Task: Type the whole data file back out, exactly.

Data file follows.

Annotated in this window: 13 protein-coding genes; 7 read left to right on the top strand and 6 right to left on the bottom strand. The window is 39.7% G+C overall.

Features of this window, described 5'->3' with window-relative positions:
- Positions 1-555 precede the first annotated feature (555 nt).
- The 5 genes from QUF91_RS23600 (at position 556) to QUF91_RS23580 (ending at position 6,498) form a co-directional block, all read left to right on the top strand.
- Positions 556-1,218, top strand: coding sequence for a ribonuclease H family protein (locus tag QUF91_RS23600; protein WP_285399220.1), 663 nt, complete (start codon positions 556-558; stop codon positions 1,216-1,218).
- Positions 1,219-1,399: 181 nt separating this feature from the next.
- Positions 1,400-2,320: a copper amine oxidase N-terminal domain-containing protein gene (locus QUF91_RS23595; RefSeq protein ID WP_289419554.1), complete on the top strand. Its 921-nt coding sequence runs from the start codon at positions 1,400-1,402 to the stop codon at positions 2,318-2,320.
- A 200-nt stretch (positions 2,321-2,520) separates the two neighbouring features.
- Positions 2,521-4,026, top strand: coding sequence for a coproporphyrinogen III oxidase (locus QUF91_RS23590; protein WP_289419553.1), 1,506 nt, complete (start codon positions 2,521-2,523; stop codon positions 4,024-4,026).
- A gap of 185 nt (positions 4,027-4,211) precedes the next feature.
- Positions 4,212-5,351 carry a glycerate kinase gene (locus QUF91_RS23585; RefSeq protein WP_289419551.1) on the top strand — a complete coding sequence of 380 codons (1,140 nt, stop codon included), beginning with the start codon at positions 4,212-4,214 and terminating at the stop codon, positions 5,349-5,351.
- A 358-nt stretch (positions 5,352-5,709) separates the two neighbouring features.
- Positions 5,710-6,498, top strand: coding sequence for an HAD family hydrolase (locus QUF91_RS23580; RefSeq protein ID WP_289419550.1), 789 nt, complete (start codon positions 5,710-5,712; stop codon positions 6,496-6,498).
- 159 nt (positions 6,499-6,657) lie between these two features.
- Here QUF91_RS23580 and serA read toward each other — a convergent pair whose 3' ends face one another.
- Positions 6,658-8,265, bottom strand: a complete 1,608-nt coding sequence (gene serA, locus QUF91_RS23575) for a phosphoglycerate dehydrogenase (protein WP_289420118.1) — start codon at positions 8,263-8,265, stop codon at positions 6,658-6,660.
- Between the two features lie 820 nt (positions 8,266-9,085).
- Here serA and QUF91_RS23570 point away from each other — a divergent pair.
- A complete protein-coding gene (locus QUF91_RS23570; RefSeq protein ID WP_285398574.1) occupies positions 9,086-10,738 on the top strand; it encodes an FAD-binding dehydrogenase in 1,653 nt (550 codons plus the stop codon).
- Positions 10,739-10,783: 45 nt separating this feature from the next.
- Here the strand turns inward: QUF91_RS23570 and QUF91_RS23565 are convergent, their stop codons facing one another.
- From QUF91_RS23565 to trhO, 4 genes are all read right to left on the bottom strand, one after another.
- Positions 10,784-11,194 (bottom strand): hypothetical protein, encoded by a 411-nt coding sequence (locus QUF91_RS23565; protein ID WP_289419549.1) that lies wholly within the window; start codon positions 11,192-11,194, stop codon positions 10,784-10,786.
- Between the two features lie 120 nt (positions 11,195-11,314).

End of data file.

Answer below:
Annotated in this window: 13 protein-coding genes; 7 read left to right on the top strand and 6 right to left on the bottom strand. The window is 39.7% G+C overall.

Features of this window, described 5'->3' with window-relative positions:
- Positions 1-555 precede the first annotated feature (555 nt).
- The 5 genes from QUF91_RS23600 (at position 556) to QUF91_RS23580 (ending at position 6,498) form a co-directional block, all read left to right on the top strand.
- Positions 556-1,218, top strand: coding sequence for a ribonuclease H family protein (locus tag QUF91_RS23600; protein WP_285399220.1), 663 nt, complete (start codon positions 556-558; stop codon positions 1,216-1,218).
- Positions 1,219-1,399: 181 nt separating this feature from the next.
- Positions 1,400-2,320: a copper amine oxidase N-terminal domain-containing protein gene (locus QUF91_RS23595; RefSeq protein ID WP_289419554.1), complete on the top strand. Its 921-nt coding sequence runs from the start codon at positions 1,400-1,402 to the stop codon at positions 2,318-2,320.
- A 200-nt stretch (positions 2,321-2,520) separates the two neighbouring features.
- Positions 2,521-4,026, top strand: coding sequence for a coproporphyrinogen III oxidase (locus QUF91_RS23590; protein WP_289419553.1), 1,506 nt, complete (start codon positions 2,521-2,523; stop codon positions 4,024-4,026).
- A gap of 185 nt (positions 4,027-4,211) precedes the next feature.
- Positions 4,212-5,351 carry a glycerate kinase gene (locus QUF91_RS23585; RefSeq protein WP_289419551.1) on the top strand — a complete coding sequence of 380 codons (1,140 nt, stop codon included), beginning with the start codon at positions 4,212-4,214 and terminating at the stop codon, positions 5,349-5,351.
- A 358-nt stretch (positions 5,352-5,709) separates the two neighbouring features.
- Positions 5,710-6,498, top strand: coding sequence for an HAD family hydrolase (locus QUF91_RS23580; RefSeq protein ID WP_289419550.1), 789 nt, complete (start codon positions 5,710-5,712; stop codon positions 6,496-6,498).
- 159 nt (positions 6,499-6,657) lie between these two features.
- Here QUF91_RS23580 and serA read toward each other — a convergent pair whose 3' ends face one another.
- Positions 6,658-8,265, bottom strand: a complete 1,608-nt coding sequence (gene serA, locus QUF91_RS23575) for a phosphoglycerate dehydrogenase (protein WP_289420118.1) — start codon at positions 8,263-8,265, stop codon at positions 6,658-6,660.
- Between the two features lie 820 nt (positions 8,266-9,085).
- Here serA and QUF91_RS23570 point away from each other — a divergent pair.
- A complete protein-coding gene (locus QUF91_RS23570; RefSeq protein ID WP_285398574.1) occupies positions 9,086-10,738 on the top strand; it encodes an FAD-binding dehydrogenase in 1,653 nt (550 codons plus the stop codon).
- Positions 10,739-10,783: 45 nt separating this feature from the next.
- Here the strand turns inward: QUF91_RS23570 and QUF91_RS23565 are convergent, their stop codons facing one another.
- From QUF91_RS23565 to trhO, 4 genes are all read right to left on the bottom strand, one after another.
- Positions 10,784-11,194 (bottom strand): hypothetical protein, encoded by a 411-nt coding sequence (locus QUF91_RS23565; protein ID WP_289419549.1) that lies wholly within the window; start codon positions 11,192-11,194, stop codon positions 10,784-10,786.
- Between the two features lie 120 nt (positions 11,195-11,314).